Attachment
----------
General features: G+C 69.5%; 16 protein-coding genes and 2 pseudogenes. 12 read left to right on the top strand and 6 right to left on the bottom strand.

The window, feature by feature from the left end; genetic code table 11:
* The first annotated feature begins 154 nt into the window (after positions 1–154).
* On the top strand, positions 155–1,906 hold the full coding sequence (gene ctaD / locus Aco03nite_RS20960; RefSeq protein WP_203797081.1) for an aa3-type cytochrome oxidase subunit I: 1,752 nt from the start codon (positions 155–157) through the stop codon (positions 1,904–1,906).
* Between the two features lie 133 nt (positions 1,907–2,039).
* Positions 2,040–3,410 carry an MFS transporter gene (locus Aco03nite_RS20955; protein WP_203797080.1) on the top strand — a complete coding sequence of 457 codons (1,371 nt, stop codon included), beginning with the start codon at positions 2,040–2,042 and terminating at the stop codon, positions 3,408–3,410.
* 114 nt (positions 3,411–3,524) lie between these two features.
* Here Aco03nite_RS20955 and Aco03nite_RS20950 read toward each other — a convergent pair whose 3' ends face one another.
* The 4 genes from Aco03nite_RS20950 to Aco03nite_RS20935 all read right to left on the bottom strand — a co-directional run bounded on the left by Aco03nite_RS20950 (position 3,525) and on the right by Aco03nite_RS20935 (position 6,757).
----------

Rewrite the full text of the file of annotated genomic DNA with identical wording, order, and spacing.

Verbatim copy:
General features: G+C 69.5%; 16 protein-coding genes and 2 pseudogenes. 12 read left to right on the top strand and 6 right to left on the bottom strand.

The window, feature by feature from the left end; genetic code table 11:
* The first annotated feature begins 154 nt into the window (after positions 1–154).
* On the top strand, positions 155–1,906 hold the full coding sequence (gene ctaD / locus Aco03nite_RS20960; RefSeq protein WP_203797081.1) for an aa3-type cytochrome oxidase subunit I: 1,752 nt from the start codon (positions 155–157) through the stop codon (positions 1,904–1,906).
* Between the two features lie 133 nt (positions 1,907–2,039).
* Positions 2,040–3,410 carry an MFS transporter gene (locus Aco03nite_RS20955; protein WP_203797080.1) on the top strand — a complete coding sequence of 457 codons (1,371 nt, stop codon included), beginning with the start codon at positions 2,040–2,042 and terminating at the stop codon, positions 3,408–3,410.
* 114 nt (positions 3,411–3,524) lie between these two features.
* Here Aco03nite_RS20955 and Aco03nite_RS20950 read toward each other — a convergent pair whose 3' ends face one another.
* The 4 genes from Aco03nite_RS20950 to Aco03nite_RS20935 all read right to left on the bottom strand — a co-directional run bounded on the left by Aco03nite_RS20950 (position 3,525) and on the right by Aco03nite_RS20935 (position 6,757).